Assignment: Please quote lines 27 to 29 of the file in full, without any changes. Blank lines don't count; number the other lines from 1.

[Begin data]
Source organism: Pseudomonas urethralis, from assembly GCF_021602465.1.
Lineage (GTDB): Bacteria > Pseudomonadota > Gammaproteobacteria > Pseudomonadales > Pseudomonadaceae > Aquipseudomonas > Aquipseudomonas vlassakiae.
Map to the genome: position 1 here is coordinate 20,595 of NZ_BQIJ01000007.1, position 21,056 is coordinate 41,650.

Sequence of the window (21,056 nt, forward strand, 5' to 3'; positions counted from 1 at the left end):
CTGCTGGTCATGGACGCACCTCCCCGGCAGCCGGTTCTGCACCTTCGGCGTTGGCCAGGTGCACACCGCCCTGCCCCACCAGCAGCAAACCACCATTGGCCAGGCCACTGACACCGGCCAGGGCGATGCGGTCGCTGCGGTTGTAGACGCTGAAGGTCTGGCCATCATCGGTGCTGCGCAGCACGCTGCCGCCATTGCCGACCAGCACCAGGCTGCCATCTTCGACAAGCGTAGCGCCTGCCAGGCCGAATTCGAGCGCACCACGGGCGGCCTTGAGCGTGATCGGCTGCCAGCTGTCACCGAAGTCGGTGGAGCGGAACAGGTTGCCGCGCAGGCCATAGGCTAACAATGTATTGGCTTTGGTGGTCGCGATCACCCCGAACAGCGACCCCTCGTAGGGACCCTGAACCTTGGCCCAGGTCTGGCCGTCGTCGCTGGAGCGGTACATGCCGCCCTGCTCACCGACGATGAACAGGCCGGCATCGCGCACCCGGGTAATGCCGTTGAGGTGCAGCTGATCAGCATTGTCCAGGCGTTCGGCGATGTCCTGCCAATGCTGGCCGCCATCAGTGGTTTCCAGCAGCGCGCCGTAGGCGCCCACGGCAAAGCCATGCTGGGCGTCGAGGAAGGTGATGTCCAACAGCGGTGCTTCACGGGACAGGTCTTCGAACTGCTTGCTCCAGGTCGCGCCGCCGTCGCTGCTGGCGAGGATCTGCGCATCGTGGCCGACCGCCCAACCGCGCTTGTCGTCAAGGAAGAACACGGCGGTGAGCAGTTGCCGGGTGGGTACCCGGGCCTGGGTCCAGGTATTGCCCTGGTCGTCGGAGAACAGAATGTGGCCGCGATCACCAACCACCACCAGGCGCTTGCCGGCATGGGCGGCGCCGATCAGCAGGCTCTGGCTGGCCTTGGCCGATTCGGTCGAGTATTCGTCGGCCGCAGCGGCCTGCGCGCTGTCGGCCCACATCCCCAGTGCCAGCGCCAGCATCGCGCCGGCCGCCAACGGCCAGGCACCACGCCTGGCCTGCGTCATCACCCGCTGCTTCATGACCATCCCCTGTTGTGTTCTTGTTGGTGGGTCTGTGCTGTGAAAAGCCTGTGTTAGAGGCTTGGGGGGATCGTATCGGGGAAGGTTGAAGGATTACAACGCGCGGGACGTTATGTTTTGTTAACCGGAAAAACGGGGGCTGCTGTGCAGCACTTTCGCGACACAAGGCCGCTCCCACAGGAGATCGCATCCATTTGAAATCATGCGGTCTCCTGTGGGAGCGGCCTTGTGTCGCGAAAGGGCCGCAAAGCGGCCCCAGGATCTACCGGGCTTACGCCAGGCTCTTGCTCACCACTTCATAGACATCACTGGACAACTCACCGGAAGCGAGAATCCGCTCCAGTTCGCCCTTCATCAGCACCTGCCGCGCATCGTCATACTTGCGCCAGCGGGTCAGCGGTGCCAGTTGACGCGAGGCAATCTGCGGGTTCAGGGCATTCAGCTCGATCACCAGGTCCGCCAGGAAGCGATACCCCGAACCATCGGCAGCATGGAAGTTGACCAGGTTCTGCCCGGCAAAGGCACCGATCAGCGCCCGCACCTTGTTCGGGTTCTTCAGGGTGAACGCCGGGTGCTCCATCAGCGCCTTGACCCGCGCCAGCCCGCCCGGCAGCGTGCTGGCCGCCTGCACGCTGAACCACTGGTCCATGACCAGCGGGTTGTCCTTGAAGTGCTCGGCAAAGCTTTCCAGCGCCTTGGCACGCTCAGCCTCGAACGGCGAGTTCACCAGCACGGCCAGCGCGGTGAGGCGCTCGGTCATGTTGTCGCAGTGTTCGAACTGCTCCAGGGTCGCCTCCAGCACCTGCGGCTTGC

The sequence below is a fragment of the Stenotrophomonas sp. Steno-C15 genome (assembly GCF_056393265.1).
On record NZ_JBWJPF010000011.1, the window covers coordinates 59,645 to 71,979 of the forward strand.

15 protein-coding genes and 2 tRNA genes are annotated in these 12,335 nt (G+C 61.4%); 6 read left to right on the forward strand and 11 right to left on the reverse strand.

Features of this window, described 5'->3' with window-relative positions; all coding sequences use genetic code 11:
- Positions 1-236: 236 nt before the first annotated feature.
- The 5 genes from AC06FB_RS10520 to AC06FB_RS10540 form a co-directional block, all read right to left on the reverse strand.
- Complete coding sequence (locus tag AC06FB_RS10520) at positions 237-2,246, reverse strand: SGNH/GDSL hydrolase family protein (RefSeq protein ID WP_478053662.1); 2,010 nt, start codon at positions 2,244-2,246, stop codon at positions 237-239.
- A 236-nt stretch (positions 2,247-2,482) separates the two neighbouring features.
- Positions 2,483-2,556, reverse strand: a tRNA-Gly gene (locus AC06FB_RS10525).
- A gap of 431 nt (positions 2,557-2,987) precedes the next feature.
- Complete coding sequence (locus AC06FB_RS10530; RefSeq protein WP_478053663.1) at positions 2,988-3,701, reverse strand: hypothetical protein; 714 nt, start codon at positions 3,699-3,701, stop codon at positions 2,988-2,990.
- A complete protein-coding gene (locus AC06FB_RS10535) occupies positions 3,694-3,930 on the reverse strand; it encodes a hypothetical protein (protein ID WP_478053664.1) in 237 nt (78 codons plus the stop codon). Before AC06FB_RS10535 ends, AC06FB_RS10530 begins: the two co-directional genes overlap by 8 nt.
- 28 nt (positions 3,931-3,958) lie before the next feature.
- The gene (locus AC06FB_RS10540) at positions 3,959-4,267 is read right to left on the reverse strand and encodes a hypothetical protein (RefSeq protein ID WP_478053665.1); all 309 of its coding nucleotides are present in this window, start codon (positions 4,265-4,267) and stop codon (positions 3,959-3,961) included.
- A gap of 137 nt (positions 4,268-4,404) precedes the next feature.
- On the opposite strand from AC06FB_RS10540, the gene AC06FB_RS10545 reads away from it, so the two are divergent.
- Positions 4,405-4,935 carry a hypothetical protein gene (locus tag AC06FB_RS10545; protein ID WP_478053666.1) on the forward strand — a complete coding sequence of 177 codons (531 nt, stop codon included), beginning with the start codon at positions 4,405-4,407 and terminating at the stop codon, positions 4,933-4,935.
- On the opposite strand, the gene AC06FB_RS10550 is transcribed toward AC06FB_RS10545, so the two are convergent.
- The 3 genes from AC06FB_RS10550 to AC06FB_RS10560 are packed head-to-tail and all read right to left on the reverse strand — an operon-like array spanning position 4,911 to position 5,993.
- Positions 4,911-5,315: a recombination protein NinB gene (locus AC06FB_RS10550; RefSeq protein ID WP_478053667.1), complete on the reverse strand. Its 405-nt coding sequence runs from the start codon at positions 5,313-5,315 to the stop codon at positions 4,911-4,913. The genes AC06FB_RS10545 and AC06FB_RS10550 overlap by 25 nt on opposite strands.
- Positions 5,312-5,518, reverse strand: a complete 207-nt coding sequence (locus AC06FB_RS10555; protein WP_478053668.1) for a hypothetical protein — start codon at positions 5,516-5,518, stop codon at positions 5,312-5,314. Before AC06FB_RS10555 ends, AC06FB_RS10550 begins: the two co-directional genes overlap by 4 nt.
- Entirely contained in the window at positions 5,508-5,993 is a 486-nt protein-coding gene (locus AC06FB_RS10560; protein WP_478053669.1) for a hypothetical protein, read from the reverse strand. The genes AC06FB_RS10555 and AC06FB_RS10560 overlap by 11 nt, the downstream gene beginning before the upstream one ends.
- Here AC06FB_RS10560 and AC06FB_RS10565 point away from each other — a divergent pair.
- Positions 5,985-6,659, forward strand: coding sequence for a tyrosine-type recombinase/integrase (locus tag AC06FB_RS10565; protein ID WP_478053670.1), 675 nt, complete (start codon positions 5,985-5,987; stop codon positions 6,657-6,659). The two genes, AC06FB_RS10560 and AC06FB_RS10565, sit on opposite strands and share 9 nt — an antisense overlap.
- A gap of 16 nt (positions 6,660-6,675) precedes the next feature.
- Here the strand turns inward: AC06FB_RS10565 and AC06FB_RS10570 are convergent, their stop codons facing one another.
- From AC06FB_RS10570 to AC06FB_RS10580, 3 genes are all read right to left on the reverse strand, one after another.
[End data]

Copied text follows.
- Entirely contained in the window at positions 5,508-5,993 is a 486-nt protein-coding gene (locus AC06FB_RS10560; protein WP_478053669.1) for a hypothetical protein, read from the reverse strand. The genes AC06FB_RS10555 and AC06FB_RS10560 overlap by 11 nt, the downstream gene beginning before the upstream one ends.
- Here AC06FB_RS10560 and AC06FB_RS10565 point away from each other — a divergent pair.
- Positions 5,985-6,659, forward strand: coding sequence for a tyrosine-type recombinase/integrase (locus tag AC06FB_RS10565; protein ID WP_478053670.1), 675 nt, complete (start codon positions 5,985-5,987; stop codon positions 6,657-6,659). The two genes, AC06FB_RS10560 and AC06FB_RS10565, sit on opposite strands and share 9 nt — an antisense overlap.